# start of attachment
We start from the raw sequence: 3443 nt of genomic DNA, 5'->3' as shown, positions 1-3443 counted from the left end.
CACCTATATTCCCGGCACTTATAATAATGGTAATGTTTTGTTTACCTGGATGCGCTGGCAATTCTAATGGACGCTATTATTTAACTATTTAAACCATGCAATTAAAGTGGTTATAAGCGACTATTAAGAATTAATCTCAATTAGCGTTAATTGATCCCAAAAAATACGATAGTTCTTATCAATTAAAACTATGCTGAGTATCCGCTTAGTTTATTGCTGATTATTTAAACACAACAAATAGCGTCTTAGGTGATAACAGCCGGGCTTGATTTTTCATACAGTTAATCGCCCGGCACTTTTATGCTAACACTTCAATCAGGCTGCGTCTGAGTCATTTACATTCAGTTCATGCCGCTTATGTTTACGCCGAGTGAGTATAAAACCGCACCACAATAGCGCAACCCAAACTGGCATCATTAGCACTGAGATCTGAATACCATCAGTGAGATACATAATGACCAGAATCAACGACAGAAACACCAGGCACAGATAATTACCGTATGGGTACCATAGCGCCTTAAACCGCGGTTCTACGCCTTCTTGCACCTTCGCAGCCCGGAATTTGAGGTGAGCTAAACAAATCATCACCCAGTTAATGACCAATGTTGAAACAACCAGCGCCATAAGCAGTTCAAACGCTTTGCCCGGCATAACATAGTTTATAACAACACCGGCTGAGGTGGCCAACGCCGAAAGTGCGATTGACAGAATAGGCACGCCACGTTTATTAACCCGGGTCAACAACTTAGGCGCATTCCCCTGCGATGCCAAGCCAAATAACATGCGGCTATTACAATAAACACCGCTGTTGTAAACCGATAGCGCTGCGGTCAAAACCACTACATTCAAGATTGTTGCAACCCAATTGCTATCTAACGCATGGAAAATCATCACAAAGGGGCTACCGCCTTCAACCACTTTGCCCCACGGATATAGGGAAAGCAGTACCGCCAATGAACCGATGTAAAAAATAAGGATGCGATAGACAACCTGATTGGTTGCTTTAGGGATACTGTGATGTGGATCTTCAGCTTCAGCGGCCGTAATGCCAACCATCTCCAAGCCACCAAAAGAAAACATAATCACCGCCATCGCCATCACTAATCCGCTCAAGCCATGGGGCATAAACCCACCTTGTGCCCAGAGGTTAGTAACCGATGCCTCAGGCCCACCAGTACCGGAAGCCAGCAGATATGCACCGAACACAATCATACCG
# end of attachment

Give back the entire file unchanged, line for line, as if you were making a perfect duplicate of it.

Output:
We start from the raw sequence: 3443 nt of genomic DNA, 5'->3' as shown, positions 1-3443 counted from the left end.
CACCTATATTCCCGGCACTTATAATAATGGTAATGTTTTGTTTACCTGGATGCGCTGGCAATTCTAATGGACGCTATTATTTAACTATTTAAACCATGCAATTAAAGTGGTTATAAGCGACTATTAAGAATTAATCTCAATTAGCGTTAATTGATCCCAAAAAATACGATAGTTCTTATCAATTAAAACTATGCTGAGTATCCGCTTAGTTTATTGCTGATTATTTAAACACAACAAATAGCGTCTTAGGTGATAACAGCCGGGCTTGATTTTTCATACAGTTAATCGCCCGGCACTTTTATGCTAACACTTCAATCAGGCTGCGTCTGAGTCATTTACATTCAGTTCATGCCGCTTATGTTTACGCCGAGTGAGTATAAAACCGCACCACAATAGCGCAACCCAAACTGGCATCATTAGCACTGAGATCTGAATACCATCAGTGAGATACATAATGACCAGAATCAACGACAGAAACACCAGGCACAGATAATTACCGTATGGGTACCATAGCGCCTTAAACCGCGGTTCTACGCCTTCTTGCACCTTCGCAGCCCGGAATTTGAGGTGAGCTAAACAAATCATCACCCAGTTAATGACCAATGTTGAAACAACCAGCGCCATAAGCAGTTCAAACGCTTTGCCCGGCATAACATAGTTTATAACAACACCGGCTGAGGTGGCCAACGCCGAAAGTGCGATTGACAGAATAGGCACGCCACGTTTATTAACCCGGGTCAACAACTTAGGCGCATTCCCCTGCGATGCCAAGCCAAATAACATGCGGCTATTACAATAAACACCGCTGTTGTAAACCGATAGCGCTGCGGTCAAAACCACTACATTCAAGATTGTTGCAACCCAATTGCTATCTAACGCATGGAAAATCATCACAAAGGGGCTACCGCCTTCAACCACTTTGCCCCACGGATATAGGGAAAGCAGTACCGCCAATGAACCGATGTAAAAAATAAGGATGCGATAGACAACCTGATTGGTTGCTTTAGGGATACTGTGATGTGGATCTTCAGCTTCAGCGGCCGTAATGCCAACCATCTCCAAGCCACCAAAAGAAAACATAATCACCGCCATCGCCATCACTAATCCGCTCAAGCCATGGGGCATAAACCCACCTTGTGCCCAGAGGTTAGTAACCGATGCCTCAGGCCCACCAGTACCGGAAGCCAGCAGATATGCACCGAACACAATCATACCG